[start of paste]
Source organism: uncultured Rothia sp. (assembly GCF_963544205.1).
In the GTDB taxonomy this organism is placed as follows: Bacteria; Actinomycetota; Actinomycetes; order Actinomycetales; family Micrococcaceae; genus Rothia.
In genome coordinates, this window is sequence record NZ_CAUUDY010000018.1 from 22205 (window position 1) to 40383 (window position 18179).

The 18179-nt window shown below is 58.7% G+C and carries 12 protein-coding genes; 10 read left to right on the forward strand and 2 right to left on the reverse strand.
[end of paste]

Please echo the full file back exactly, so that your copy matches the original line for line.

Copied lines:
Source organism: uncultured Rothia sp. (assembly GCF_963544205.1).
In the GTDB taxonomy this organism is placed as follows: Bacteria; Actinomycetota; Actinomycetes; order Actinomycetales; family Micrococcaceae; genus Rothia.
In genome coordinates, this window is sequence record NZ_CAUUDY010000018.1 from 22205 (window position 1) to 40383 (window position 18179).

The 18179-nt window shown below is 58.7% G+C and carries 12 protein-coding genes; 10 read left to right on the forward strand and 2 right to left on the reverse strand.